No time or energy for a complicated seasoning process? No problem! Our guide will teach you how to season a cast iron skillet easily and still get a flawless finish.
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Benefits of a properly seasoned cast iron skillet
Caring for a cast iron skillet isn’t like looking after other cookware. First, you must work with it a little and build a nice seasoning. Even so, the process is straightforward, and once you get the perfect finish, it’s undoubtedly worth the effort.
The term seasoning means more than flavorful spices. In lay terms, seasoning refers to baking a thin layer of oil into the pan.
More technically, this process is called polymerization, which happens by heating an oil past its smoking point, thereby carbonizing it and effectively bonding the oil to the pan. This bond fills the otherwise porous surface and leaves you with a slick cooking surface.
The benefits of a well-seasoned pan include:
- Nonstick surface: The primary goal of seasoning is to create a naturally nonstick coating that allows for quick-release cooking and easy cleanup after.
- Longevity: Protect a skillet from damaging rust and corrosion with a good seal of seasoning, and you can pass the same cooking tool down through generations.
- Beautiful appearance: Cast iron’s signature dark black sheen, called patina, is largely thanks to the seasoning. Otherwise, the skillet would be dark silver and more closely resemble pewter.
Cast iron skillet seasoning 101: What you need to know
Sometimes the welcome benefits of cast iron cooking aren’t enough to dispel the misconception that the seasoning process is complicated, time consuming and difficult.
The truth is that you can get great results in a few simple steps. Call it lazy, simple, or just plain practical, but you don’t need to spend hours scrubbing and applying layer after layer of oil every time you use the pan.
The basic approach starts with a clean pan, adds an even layer of oil, heats the two together and finally lets the pan cool down naturally.
How to season a cast iron skillet without breaking a sweat
Here’s our step-by-step guide to seasoning a cast iron skillet.
- Clean: Always start with a clean skillet.
- Dry: Dry the skillet completely. Wipe it dry with a kitchen towel, then heat it over medium heat on the stovetop until all the moisture evaporates.
- Oil: Pour one teaspoon of oil into the skillet and rub thoroughly all over with a folded paper towel. Carefully flip the pan over, add one teaspoon of oil on the underside and repeat the process, rubbing all over, including the handle. Continue buffing until the pan no longer appears greasy.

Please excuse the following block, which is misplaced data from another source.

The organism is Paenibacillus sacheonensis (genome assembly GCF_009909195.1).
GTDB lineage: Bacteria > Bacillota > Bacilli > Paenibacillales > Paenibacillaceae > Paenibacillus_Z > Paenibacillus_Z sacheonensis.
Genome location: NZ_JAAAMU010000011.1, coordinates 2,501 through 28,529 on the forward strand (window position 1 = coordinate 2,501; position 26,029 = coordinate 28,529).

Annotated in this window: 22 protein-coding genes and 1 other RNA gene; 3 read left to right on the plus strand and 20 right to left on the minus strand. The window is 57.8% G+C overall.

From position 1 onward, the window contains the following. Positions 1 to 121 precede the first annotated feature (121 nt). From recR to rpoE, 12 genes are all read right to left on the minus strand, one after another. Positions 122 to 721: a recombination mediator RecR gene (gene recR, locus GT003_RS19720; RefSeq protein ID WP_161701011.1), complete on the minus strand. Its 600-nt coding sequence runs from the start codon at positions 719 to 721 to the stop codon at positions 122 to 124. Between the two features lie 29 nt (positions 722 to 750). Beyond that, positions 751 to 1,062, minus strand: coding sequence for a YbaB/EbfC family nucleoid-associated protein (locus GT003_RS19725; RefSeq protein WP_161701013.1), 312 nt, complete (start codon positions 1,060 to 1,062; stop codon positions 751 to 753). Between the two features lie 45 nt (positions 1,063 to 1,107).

- Bake: Preheat the oven to 450 F. Arrange a baking sheet on the center rack to catch any drips of oil that might come off. Place the skillet upside down and bake for 45 minutes to one hour.
- Cool: Turn off the oven and let the pan cool to room temperature. You can take the pan out if you need to or leave it to sit and cool inside the oven.
This is a comprehensive process designed for maximum effect. Following these steps is particularly important if you’re working with an old pan or recently stripped the pan and are building up seasoning from scratch.
In that case, repeat steps two through five multiple times until you see a solid layer of protection. Michelle Price from Honest and Truly shares a helpful tip, reminding us not to feel rushed. She says, “Depending on how much time I have, I may do this over the course of a few days. You don’t have to do it immediately.” So, take your time and work when it is most convenient.
Why not plan ahead and season the pan while the oven preheats before baking a family favorite like chicken Ranch casserole?
It’s very handy to take advantage of whatever time you’ve already committed to the kitchen and double up the activity with a seasoning session as well.
The essential tools for seasoning your cast iron skillet
With a few basic tools, you’ll be seasoning in no time.
- Oil: Avoid butter and unrefined coconut oil. Otherwise, pick your favorite with a neutral flavor. Some prefer plant sources like flaxseed or vegetable oil, while others opt for rendered tallow or lard.
- Paper towels: Spread the oil around with a folded paper towel. Rub thoroughly over both the inside and outside of the pan.
- Oven mitts: Protect your hands with oven mitts while handling a hot skillet.
- Baking sheet: Place a sheet under the skillet while it bakes in the oven and catch any excess oil that drips off.
The dos and don’ts of cleaning your cast iron skillet
Ongoing maintenance is even easier once the foundational layer of seasoning sets. Here are some closing tips for cleaning your cast iron skillet and preserving it.
- Wash and wipe the pan dry shortly after cooking. Heat over medium heat before storing so you know all water has evaporated off.
- Store in a dry place to avoid rust.
- Use wooden utensils and cast iron cleaning tools to avoid scratching the seasoning.
- Place a paper towel between cast iron when stacking, also to avoid scratching.
- Re-season with our step-by-step instructions anytime the skillet looks dull or food begins sticking to the bottom or sides.
Kita Roberts of Girl Carnivore encourages a simple approach to day-to-day maintenance, “We simply wipe out a well-seasoned cast iron pan with a towel when it’s cooled and brush with a light coat of oil after every three or four uses.”
Don’t let cast iron skillet seasoning scare you
There you have it. By following these simple tips, you can be a happy owner of a rust-free cast iron skillet with a beautiful nonstick surface.
With a bit of tender loving care, your skillet can be a cherished kitchen tool for everything from the best beef and broccoli stir-fry to baking, searing and pan-frying.
This article originally appeared on Food Drink Life.